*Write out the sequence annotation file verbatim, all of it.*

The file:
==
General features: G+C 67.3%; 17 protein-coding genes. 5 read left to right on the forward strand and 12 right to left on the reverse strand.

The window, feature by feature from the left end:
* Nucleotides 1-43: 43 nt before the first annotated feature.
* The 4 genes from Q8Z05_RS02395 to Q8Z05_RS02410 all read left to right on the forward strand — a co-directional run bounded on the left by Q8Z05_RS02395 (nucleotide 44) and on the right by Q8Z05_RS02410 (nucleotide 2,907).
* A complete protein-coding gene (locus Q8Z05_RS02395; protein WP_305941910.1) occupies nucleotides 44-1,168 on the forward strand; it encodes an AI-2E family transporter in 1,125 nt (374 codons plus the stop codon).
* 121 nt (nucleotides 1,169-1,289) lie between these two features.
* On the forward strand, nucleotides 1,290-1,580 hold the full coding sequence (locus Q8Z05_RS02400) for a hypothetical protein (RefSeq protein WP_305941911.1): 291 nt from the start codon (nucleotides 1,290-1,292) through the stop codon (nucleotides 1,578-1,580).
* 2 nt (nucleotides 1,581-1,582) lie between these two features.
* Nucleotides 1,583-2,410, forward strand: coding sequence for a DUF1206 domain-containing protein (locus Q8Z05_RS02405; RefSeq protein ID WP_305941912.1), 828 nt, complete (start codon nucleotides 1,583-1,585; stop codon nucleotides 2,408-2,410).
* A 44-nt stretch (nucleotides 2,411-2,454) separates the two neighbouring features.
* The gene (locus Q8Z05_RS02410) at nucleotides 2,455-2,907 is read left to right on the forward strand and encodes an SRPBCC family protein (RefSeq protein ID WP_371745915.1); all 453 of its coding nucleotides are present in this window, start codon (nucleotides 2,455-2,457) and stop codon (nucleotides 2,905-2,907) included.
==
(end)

General features: G+C 67.3%; 17 protein-coding genes. 5 read left to right on the forward strand and 12 right to left on the reverse strand.

The window, feature by feature from the left end:
* Nucleotides 1-43: 43 nt before the first annotated feature.
* The 4 genes from Q8Z05_RS02395 to Q8Z05_RS02410 all read left to right on the forward strand — a co-directional run bounded on the left by Q8Z05_RS02395 (nucleotide 44) and on the right by Q8Z05_RS02410 (nucleotide 2,907).
* A complete protein-coding gene (locus Q8Z05_RS02395; protein WP_305941910.1) occupies nucleotides 44-1,168 on the forward strand; it encodes an AI-2E family transporter in 1,125 nt (374 codons plus the stop codon).
* 121 nt (nucleotides 1,169-1,289) lie between these two features.
* On the forward strand, nucleotides 1,290-1,580 hold the full coding sequence (locus Q8Z05_RS02400) for a hypothetical protein (RefSeq protein WP_305941911.1): 291 nt from the start codon (nucleotides 1,290-1,292) through the stop codon (nucleotides 1,578-1,580).
* 2 nt (nucleotides 1,581-1,582) lie between these two features.
* Nucleotides 1,583-2,410, forward strand: coding sequence for a DUF1206 domain-containing protein (locus Q8Z05_RS02405; RefSeq protein ID WP_305941912.1), 828 nt, complete (start codon nucleotides 1,583-1,585; stop codon nucleotides 2,408-2,410).
* A 44-nt stretch (nucleotides 2,411-2,454) separates the two neighbouring features.
* The gene (locus Q8Z05_RS02410) at nucleotides 2,455-2,907 is read left to right on the forward strand and encodes an SRPBCC family protein (RefSeq protein ID WP_371745915.1); all 453 of its coding nucleotides are present in this window, start codon (nucleotides 2,455-2,457) and stop codon (nucleotides 2,905-2,907) included.